navigation bar
  New Jersey Division of Fish & Wildlife New Jersey Division of Fish & Wildlife
njdep home f&w home

Hackettstown State Fish Hatchery - 2016 Broodstock Collection

by Craig Lemon
Hatchery Superintendent
May 13, 2016

Having all winter to think about the previous two years of poor trap netting Northern Pike in Budd Lake, Hackettstown State Fish Hatchery staff decided to change things up a bit and set nets in Spruce Run Reservoir. Two years of record setting cold and ice without a single egg taken from Budd Lake in 2014 or 2015, and state fisheries biologist's trap netting success in Spruce Run Reservoir in 2015 made it an easy decision. Well if I was a baseball player it would be one, two, three strikes you are out! You'd think with almost 30 years doing this I would have all of the answers. Mother Nature rules!

The Hackettstown crew set four South Dakota style trap nets in Spruce Run Reservoir on March 7th and fished them for a week, pulling them Friday, March 11th. The nets captured 18 Northern Pike, 15 males and three females. The three small females were not ripe and never spawned.

As part of the Division's multi-year coolwater fishery assessment, Bureau of Freshwater Fisheries biologists kicked off their 2016 sampling with Budd Lake. Three South Dakota style trap nets were set on March 8th and fished through March 11th capturing over 100 Northern Pike! Hatchery staff met the boat at the ramp each day and picked up all of the females that had been captured.

Hatchery staff spawned a mix of Spruce Run and hatchery male pike with 27 ripe Budd Lake females and filled six McDonald hatching jars with a total of 654,534 eggs. The females averaged 24.242 eggs per fish. Northern Pike eggs hatch in 10 days in 52 degree water. The eggs hatched at a success rate of 59% just shy of the long term average of 60%. Once hatched Northern Pike grow fast! The pike are already four inches and will be stocked in June when they reach the targeted stocking size of 6-7 inches.

Having had good success with Northern Pike eggs and with the weather and water temperatures warming up, staff decided to begin Walleye broodstock collection efforts in Swartswood Lake on March 15. With high hopes of repeating the past two years' catches of 259 and 581, the crew set our "go to" trap net in the mouth of Neldon Brook.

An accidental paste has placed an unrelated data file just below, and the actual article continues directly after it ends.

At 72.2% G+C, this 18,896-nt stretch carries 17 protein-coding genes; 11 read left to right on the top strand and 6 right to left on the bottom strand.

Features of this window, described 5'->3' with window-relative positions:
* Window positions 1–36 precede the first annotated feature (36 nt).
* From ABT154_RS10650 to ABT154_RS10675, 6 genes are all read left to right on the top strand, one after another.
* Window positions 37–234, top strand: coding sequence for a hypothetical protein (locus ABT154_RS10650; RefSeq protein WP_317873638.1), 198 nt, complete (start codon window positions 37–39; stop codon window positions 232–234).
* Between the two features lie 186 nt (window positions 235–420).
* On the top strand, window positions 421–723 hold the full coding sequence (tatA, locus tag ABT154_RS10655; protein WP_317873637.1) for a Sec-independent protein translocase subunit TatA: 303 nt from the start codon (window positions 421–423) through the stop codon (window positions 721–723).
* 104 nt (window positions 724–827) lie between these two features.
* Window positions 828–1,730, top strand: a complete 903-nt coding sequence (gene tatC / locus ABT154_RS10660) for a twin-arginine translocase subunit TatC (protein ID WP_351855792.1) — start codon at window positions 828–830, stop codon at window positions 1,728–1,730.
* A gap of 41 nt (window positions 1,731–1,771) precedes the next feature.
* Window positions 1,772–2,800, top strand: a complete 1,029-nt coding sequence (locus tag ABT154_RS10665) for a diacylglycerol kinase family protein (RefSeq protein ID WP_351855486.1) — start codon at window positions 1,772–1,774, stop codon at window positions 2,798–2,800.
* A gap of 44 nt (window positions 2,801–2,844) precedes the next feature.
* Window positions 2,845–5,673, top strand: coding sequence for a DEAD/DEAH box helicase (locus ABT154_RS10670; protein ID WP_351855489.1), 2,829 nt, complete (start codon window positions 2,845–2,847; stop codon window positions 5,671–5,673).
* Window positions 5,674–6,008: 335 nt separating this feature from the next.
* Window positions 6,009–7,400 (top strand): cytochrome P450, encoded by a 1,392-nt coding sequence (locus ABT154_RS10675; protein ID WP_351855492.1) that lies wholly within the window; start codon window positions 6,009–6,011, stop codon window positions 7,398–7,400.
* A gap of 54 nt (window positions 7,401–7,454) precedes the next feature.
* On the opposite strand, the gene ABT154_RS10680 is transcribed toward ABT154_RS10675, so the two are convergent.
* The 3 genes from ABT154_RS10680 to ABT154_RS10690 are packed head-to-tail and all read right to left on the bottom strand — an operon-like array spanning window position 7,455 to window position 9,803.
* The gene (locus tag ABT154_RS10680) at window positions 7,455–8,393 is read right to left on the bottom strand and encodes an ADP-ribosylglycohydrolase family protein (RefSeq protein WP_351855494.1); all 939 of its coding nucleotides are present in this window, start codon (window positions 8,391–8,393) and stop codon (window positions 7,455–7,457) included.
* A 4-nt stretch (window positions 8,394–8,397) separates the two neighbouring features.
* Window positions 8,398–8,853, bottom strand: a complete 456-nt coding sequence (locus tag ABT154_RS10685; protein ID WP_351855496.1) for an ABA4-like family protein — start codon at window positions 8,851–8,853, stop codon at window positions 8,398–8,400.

Swartswood Lake walleye make great broodstock
Swartswood Lake walleye make great broodstock.
Click to enlarge

Hopes quickly dropped the next morning with the capture of only one Walleye and one unhappy beaver. The beaver(s) apparently had chewed multiple holes in the trap net allowing the Walleye broodfish to escape. The second day yielded similar results, only capturing seven Walleyes and more beaver issues. Staff decided not to take any chances and set a second net off a shallow rocky point as a backup. With a cold front approaching and dropping water temps staff decided for the first time ever to zip tie the trap nets open for the weekend and stay off the water.

First thing Monday morning hatchery staff hitched up the boat and headed for Swartswood Lake to close up the trap net bags and start catching Walleyes again. Water temperatures had dropped from 46 degrees to 39 degrees over the weekend. Over the next few days with water temps hovering in the mid 40s and despite continued beaver problems, netting slowly picked up capturing 16, 11, 34, 57, and 32 adult Walleyes for a total of 163 fish over the ten-day period. There were 107 males and 56 females. The Walleyes averaged 3.7 pounds and 20.6 inches overall. The males averaged 2.86 pounds and 19.3 inches, while the females averaged 5.34 pounds and 23.2 inches. This is the largest average size for females since the hatchery began broodstock collection in Swartswood Lake in 2000. We did not hit the peak of the spawning season as in the past few seasons, but 41 of the 56 (73%) females did spawn producing 4.7 million eggs.

Walleye eggs are fertilized at Hackettstown
Walleye eggs are fertilized at Hackettstown.
Click to enlarge
The 41 females averaged 115,620 eggs per fish, the highest total ever. Hatching success was 59%, one percentage point higher than in 2015. Walleye eggs hatch in 15 days. Hatchery staff then set up 500,000 two-day old fry into one large hatchery pond (4 acres) for grow-out and another 1.33 million fry were stocked in the Delaware River between Milford, PA and Belvidere, NJ. The expected hatchery pond production of Walleye fingerlings is about 100,000 two-inchers and 35,000 four-inchers.

Our focus then turned towards Muskellunge. With water temperatures holding in the low to middle 40s, hatchery staff chose to keep trap nets out of the water for the next ten days to allow the temperature in the shallow southern end of Greenwood Lake to rise closer to the magic 50-degree mark triggering female muskie eggs to ripen for spawning.

On April 5th, the crew set two Pennsylvania Style trap nets, one near the mouth of Belcher's Creek and a second across the lake in a spot known as the "State Land Set". The nets were checked 7 times over the next ten days with a few days off for a weekend cold front to pass. The nets captured an impressive 34 muskies (9 male and 25 female). The nets also captured a good number of big Walleye, Yellow and White Perch, Alewives, Black Crappies, and sunfish. Water temperatures ranged between 43 and 52 degrees.

The males averaged 16.8 pounds and 34.1 inches, while the females averaged 19.5 pounds and 42.1 inches. Of the 25 females captured, three came in ripe, 15 unripe, and 7 spent. A total of 13 were spawned in the hatchery yielding 612,677 eggs, an average of 47,129 per female.